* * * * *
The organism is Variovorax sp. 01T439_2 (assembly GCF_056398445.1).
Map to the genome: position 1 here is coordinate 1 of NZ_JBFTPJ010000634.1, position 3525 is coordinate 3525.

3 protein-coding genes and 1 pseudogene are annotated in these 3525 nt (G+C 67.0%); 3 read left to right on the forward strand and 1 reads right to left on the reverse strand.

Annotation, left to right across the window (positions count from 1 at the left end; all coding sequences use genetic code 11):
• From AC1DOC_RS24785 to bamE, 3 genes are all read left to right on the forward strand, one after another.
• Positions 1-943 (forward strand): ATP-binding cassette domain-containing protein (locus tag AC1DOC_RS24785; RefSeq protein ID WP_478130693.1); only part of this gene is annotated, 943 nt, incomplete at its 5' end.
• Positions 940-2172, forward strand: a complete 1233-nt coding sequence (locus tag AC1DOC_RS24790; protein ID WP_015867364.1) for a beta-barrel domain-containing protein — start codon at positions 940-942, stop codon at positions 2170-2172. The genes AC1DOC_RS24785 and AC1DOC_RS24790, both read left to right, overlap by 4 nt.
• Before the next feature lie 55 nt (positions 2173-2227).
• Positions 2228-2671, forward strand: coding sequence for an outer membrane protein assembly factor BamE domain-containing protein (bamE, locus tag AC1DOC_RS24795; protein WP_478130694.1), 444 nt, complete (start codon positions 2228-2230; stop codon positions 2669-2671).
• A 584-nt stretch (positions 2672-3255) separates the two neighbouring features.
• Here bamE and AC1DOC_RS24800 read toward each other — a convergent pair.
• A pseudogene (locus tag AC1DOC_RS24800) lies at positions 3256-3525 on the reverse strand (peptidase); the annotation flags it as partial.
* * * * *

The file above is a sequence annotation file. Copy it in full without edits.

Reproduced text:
The organism is Variovorax sp. 01T439_2 (assembly GCF_056398445.1).
Map to the genome: position 1 here is coordinate 1 of NZ_JBFTPJ010000634.1, position 3525 is coordinate 3525.

3 protein-coding genes and 1 pseudogene are annotated in these 3525 nt (G+C 67.0%); 3 read left to right on the forward strand and 1 reads right to left on the reverse strand.

Annotation, left to right across the window (positions count from 1 at the left end; all coding sequences use genetic code 11):
• From AC1DOC_RS24785 to bamE, 3 genes are all read left to right on the forward strand, one after another.
• Positions 1-943 (forward strand): ATP-binding cassette domain-containing protein (locus tag AC1DOC_RS24785; RefSeq protein ID WP_478130693.1); only part of this gene is annotated, 943 nt, incomplete at its 5' end.
• Positions 940-2172, forward strand: a complete 1233-nt coding sequence (locus tag AC1DOC_RS24790; protein ID WP_015867364.1) for a beta-barrel domain-containing protein — start codon at positions 940-942, stop codon at positions 2170-2172. The genes AC1DOC_RS24785 and AC1DOC_RS24790, both read left to right, overlap by 4 nt.
• Before the next feature lie 55 nt (positions 2173-2227).
• Positions 2228-2671, forward strand: coding sequence for an outer membrane protein assembly factor BamE domain-containing protein (bamE, locus tag AC1DOC_RS24795; protein WP_478130694.1), 444 nt, complete (start codon positions 2228-2230; stop codon positions 2669-2671).
• A 584-nt stretch (positions 2672-3255) separates the two neighbouring features.
• Here bamE and AC1DOC_RS24800 read toward each other — a convergent pair.
• A pseudogene (locus tag AC1DOC_RS24800) lies at positions 3256-3525 on the reverse strand (peptidase); the annotation flags it as partial.